This simple cocktail with a strange name is charming in a girl-next-door kind of way. The ingredients are accessible and humble, but if I’m going to be perfectly honest, I want to dress them up a bit. The foremost tasting note is juicy, not surprising given that it contains orange, lemon, and cherry. And juicy can be fun – it’s certainly an easy sell – but in this instance it reads as one-note. Cherry Heering has a beautiful nutty tone, which could be enhanced with the addition of bitters. Moreover the gin could easily be swapped out for a bolder base-spirit – rye jumps to mind as it is spicy and decidedly not sweet.
But that’s not the game we play here. We make the cocktails as faithfully as possible and evaluate them as such. That this drink is a great base recipe open to modification is simply this girl’s opinion. As written, the cocktail would make a nice addition to a brunch menu, or would be lovely sipped on a patio near the beach. But is it memorable enough to warrant inclusion in this book?
D, rarely a fan of juicy bevvies, finds The Communist to be acidic. He declares, “If I was trying to fight off scurvy this would be easy drinking!” He also notes that the portion size is small and suggests making a recipe and a half to fill a cocktail glass.
One does wonder at the name of this drink. Unfortunately Haigh offers little in the way of information, offering only that the original recipe first appeared in the 1933 cocktail pamphlet, Cocktail Parade. Haigh’s lack of elaboration, combined with the uninspired results of the recipe, leave us feeling that this drink was included simply to fill a page. No offense to the girl next door, but when it comes to cocktails, vixens only need apply.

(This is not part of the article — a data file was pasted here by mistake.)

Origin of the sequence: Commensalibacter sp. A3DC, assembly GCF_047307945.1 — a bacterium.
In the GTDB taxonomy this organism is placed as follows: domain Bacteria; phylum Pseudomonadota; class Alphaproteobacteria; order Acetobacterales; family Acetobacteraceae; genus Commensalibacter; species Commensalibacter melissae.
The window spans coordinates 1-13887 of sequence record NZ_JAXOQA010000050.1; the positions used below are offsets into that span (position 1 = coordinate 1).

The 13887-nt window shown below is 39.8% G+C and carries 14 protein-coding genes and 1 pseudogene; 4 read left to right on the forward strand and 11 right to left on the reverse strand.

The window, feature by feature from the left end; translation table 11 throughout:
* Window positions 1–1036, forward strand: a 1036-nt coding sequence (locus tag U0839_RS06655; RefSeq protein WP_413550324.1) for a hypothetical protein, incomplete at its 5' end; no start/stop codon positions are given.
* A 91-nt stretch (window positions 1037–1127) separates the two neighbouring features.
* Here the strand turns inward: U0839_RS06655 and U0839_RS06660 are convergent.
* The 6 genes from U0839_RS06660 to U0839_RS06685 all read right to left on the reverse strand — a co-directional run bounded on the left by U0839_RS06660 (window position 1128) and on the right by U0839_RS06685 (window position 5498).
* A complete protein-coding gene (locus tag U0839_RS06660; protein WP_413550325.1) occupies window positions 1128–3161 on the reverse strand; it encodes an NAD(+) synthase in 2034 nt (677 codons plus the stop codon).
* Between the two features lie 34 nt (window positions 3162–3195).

The Communist Ingedients
Blood and Sand
This is a familiar cocktail to us, especially to D. Along with the Rusty Nail it is one of only a handful of well known scotch cocktails, and certainly among the first suggested by bartenders when D requests a scotch-based bevvy. Until recently this drink was impossible to make in this province (correctly at least), but we revel in the recent arrival of Cherry Heering on our liquor store shelves. Cherry Heering is a syrupy liqueur with a deep burgundy hue and a finish reminiscent of sherry.
We once had this cocktail mixed erroneously with maraschino, an interesting substitution that I liked – largely because it was a much more pleasing color than the original, but D was not a fan. In retrospect the maraschino overpowered the scotch, whereas the Heering rounds out the base spirit, highlighting the spicy notes while muting any harshness.
Ted Haigh notes that the Blood and Sand is named after a film of the same title, though it’s easy to imagine that the moniker is a result of its murky rusty hue. But while the color may leave something to be desired this libation is a classic for a reason. It is a workshop in balance: sweet but boozy, citrusy but not overly so, smooth and quaffable even for the scotch novice. I prompted D for some tasting notes. “I like it!” says D. “Why?” says me. “It has scotch in it. I like scotch.” “And…?” I pressed. “There aren’t a lot of scotch cocktails.” Well there you have it. Give this a shot if only because it is one of a handful of mixed drinks with scotch as a base. Make it again because it is delicious.
Blood and Sand
- 1 ounce scotch (a blend such as Johnny Walker Red works well)
- 1 ounce fresh orange juice
- .75 ounce Cherry Heering
- .75 ounce sweet vermouth
Shake over ice. Strain. Garnish with a cherry.
Blood and Sand Ingredients